Imagine you’re a young, skilled techie just starting your career. Maybe you’re fresh out of school, or still in an internship program. Or maybe you’ve been out of school for a few years, working your way up through various companies in the industry. You came from a normal background – possibly you thought about the military at some point, but the allure of working in technology drew you into the private sector. Your skills are solid, you produce at work, and you don’t get into any trouble beyond the usual for your age.

Then one day you’re contacted by someone in the government who was sent your way by a buddy from school, or maybe an old professor. They need someone with your skills to help them out with a project. Perhaps it’s to join their agency directly. Or maybe they merely ask you to take a look at something for them – sort of steering you toward a bit of a grey area you wouldn’t normally explore because you don’t want to get in trouble. They tell you it’s a matter of national security, and this is finally your opportunity to give back to your country without having to get shot at. Heck, maybe you spent time in the military and this is a great opportunity to continue your service on a volunteer basis without getting stuck with crappy military pay and travel/deployment requirements.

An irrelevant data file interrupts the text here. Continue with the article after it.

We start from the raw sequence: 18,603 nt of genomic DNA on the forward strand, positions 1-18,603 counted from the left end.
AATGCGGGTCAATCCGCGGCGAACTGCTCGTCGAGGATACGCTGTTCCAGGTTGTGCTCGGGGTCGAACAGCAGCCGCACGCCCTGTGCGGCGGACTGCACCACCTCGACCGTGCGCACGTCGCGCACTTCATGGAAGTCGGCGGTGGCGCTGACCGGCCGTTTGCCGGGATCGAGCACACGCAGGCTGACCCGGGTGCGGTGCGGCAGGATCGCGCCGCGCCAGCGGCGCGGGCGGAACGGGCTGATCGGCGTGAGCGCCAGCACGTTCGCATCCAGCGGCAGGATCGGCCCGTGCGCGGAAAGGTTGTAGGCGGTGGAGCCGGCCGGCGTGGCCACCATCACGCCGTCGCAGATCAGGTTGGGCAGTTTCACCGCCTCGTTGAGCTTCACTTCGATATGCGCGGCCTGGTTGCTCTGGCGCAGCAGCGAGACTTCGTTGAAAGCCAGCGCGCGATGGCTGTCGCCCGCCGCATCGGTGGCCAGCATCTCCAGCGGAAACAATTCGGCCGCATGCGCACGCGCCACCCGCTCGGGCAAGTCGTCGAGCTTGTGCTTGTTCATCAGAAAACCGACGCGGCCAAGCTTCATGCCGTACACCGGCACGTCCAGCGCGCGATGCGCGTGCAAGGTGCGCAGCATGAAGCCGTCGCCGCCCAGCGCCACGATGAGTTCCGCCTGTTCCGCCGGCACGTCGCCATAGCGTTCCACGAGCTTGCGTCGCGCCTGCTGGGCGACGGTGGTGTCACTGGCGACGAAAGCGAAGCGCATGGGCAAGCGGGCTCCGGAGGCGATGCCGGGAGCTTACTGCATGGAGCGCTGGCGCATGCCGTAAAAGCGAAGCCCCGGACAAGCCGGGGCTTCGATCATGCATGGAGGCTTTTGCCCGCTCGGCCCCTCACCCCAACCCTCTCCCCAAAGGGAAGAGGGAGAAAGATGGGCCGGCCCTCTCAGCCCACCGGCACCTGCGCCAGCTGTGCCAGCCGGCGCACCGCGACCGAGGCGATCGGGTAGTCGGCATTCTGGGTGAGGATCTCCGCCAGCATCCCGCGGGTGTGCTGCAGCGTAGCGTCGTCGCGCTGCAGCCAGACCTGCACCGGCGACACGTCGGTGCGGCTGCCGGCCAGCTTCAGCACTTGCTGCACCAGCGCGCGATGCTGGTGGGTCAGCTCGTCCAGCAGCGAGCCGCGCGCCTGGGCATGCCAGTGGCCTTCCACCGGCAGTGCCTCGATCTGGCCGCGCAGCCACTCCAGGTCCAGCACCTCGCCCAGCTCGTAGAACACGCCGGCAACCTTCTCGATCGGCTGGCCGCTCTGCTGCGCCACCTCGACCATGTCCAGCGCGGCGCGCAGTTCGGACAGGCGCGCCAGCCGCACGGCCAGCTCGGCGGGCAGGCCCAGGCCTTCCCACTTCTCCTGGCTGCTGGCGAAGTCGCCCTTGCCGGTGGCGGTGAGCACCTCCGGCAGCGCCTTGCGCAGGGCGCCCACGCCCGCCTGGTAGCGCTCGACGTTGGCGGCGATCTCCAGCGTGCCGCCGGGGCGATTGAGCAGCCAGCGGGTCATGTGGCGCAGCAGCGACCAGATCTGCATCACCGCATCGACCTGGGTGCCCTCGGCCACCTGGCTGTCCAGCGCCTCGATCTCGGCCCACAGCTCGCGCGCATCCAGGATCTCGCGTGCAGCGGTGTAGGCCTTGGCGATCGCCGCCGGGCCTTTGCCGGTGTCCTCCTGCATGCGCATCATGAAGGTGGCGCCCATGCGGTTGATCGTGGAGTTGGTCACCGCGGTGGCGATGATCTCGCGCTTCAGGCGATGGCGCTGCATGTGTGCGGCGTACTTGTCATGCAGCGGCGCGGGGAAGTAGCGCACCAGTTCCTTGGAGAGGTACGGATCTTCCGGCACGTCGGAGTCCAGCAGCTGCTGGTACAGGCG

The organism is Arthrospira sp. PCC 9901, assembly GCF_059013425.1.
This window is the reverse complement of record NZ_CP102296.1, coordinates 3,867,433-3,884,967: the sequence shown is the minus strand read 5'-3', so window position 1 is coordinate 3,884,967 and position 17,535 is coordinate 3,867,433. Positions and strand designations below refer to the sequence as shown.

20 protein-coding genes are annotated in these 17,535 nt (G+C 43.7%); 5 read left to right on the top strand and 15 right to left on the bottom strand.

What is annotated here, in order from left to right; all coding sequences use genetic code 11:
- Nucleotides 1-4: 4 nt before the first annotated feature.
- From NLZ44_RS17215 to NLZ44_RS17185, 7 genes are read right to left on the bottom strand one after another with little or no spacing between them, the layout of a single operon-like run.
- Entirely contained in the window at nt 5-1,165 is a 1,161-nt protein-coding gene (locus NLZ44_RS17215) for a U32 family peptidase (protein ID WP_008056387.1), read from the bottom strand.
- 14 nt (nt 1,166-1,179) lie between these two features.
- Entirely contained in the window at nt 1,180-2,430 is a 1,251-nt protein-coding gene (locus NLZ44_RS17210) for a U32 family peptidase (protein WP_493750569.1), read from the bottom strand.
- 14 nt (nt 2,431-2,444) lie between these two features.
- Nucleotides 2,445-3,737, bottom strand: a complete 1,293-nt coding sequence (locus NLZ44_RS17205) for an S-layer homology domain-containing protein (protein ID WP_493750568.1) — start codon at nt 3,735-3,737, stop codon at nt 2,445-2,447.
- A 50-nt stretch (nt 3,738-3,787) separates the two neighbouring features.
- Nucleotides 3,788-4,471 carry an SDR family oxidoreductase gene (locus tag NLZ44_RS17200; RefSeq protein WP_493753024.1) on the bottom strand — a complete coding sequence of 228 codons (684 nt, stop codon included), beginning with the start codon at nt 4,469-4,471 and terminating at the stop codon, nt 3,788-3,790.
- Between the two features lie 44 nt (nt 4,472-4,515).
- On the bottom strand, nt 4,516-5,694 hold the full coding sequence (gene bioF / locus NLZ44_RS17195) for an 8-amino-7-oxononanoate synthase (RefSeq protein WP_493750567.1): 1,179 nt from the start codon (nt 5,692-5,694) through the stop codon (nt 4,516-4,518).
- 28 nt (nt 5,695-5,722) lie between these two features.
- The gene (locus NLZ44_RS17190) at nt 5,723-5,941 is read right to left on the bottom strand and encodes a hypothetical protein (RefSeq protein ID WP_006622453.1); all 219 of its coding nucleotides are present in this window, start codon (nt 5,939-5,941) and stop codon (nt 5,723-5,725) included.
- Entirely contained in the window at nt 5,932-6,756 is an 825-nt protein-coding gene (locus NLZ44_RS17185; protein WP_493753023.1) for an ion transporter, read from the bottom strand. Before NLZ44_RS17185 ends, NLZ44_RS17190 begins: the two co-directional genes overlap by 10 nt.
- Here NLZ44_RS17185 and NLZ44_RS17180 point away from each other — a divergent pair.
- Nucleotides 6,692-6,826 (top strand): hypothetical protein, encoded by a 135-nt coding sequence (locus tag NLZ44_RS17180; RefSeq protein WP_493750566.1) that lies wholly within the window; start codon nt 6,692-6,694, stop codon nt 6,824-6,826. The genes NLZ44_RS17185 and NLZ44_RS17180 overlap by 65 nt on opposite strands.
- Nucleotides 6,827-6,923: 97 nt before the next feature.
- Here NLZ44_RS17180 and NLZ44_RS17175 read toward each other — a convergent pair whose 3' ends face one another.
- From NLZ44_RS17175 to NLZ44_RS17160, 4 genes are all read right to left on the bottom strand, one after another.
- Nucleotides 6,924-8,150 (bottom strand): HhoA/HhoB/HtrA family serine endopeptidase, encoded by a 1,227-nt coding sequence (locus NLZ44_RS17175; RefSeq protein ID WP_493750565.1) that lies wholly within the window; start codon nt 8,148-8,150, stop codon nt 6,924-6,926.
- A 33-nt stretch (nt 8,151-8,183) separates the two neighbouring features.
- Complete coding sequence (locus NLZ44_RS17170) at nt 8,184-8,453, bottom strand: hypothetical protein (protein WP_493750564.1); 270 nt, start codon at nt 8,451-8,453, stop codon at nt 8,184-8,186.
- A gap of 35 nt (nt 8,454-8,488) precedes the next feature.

Perhaps you already work for a foreign company your government friends are worried may be a risk to national security. All they want is for you to provide a little information, or maybe plug a USB drive into a system in the office for a few minutes.

Or maybe you’ve been working for them on some projects for a while, even if they don’t really pay you and merely “suggest” things for you to look at. You’ve done a good job and they ask you to apply for some work or study abroad in another country. Or for a foreign company in your country. Either way, all they’re asking for is you to further your education and career, maybe helping your country out a little along the way.

Ethically this is no different than joining the military, an intelligence agency, or working for a private contractor or university on government projects. You are serving your country while advancing you career – pretty much the best of both worlds. You can’t talk much, if at all, about it with your friends and family, but you sleep at night with the satisfaction that you’re able to blend the needs of your nation with your own personal development goals.

Did I mention you grew up outside Shanghai?

The thing about espionage is that there are no good guys or bad guys. Merely patriotic individuals living in different places who believe, with complete conviction, that they are doing the right thing and serving the public good.